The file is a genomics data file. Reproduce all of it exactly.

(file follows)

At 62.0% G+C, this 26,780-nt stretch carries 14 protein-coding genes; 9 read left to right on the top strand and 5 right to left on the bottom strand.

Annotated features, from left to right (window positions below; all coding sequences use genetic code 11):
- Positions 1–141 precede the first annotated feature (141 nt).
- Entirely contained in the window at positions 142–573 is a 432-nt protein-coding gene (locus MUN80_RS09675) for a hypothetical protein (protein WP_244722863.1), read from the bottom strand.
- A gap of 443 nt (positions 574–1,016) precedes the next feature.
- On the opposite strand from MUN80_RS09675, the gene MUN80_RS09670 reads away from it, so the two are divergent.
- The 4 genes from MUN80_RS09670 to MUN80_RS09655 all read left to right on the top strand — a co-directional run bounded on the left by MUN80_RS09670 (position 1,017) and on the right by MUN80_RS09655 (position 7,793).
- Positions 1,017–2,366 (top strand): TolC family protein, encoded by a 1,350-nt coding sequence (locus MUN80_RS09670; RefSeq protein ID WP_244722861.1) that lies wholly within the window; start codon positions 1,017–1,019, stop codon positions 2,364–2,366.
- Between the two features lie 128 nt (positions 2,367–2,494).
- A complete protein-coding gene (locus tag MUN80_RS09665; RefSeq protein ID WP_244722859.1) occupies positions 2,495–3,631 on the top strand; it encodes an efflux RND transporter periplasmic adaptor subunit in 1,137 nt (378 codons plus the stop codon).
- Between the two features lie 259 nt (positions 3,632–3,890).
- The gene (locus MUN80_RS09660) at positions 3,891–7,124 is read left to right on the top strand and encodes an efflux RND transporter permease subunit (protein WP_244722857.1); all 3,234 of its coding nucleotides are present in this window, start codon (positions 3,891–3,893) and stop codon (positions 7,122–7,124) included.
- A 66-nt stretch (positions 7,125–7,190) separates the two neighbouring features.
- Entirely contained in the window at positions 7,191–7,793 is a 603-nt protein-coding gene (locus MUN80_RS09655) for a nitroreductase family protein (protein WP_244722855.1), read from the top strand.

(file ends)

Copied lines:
At 62.0% G+C, this 26,780-nt stretch carries 14 protein-coding genes; 9 read left to right on the top strand and 5 right to left on the bottom strand.

Annotated features, from left to right (window positions below; all coding sequences use genetic code 11):
- Positions 1–141 precede the first annotated feature (141 nt).
- Entirely contained in the window at positions 142–573 is a 432-nt protein-coding gene (locus MUN80_RS09675) for a hypothetical protein (protein WP_244722863.1), read from the bottom strand.
- A gap of 443 nt (positions 574–1,016) precedes the next feature.
- On the opposite strand from MUN80_RS09675, the gene MUN80_RS09670 reads away from it, so the two are divergent.
- The 4 genes from MUN80_RS09670 to MUN80_RS09655 all read left to right on the top strand — a co-directional run bounded on the left by MUN80_RS09670 (position 1,017) and on the right by MUN80_RS09655 (position 7,793).
- Positions 1,017–2,366 (top strand): TolC family protein, encoded by a 1,350-nt coding sequence (locus MUN80_RS09670; RefSeq protein ID WP_244722861.1) that lies wholly within the window; start codon positions 1,017–1,019, stop codon positions 2,364–2,366.
- Between the two features lie 128 nt (positions 2,367–2,494).
- A complete protein-coding gene (locus tag MUN80_RS09665; RefSeq protein ID WP_244722859.1) occupies positions 2,495–3,631 on the top strand; it encodes an efflux RND transporter periplasmic adaptor subunit in 1,137 nt (378 codons plus the stop codon).
- Between the two features lie 259 nt (positions 3,632–3,890).
- The gene (locus MUN80_RS09660) at positions 3,891–7,124 is read left to right on the top strand and encodes an efflux RND transporter permease subunit (protein WP_244722857.1); all 3,234 of its coding nucleotides are present in this window, start codon (positions 3,891–3,893) and stop codon (positions 7,122–7,124) included.
- A 66-nt stretch (positions 7,125–7,190) separates the two neighbouring features.
- Entirely contained in the window at positions 7,191–7,793 is a 603-nt protein-coding gene (locus MUN80_RS09655) for a nitroreductase family protein (protein WP_244722855.1), read from the top strand.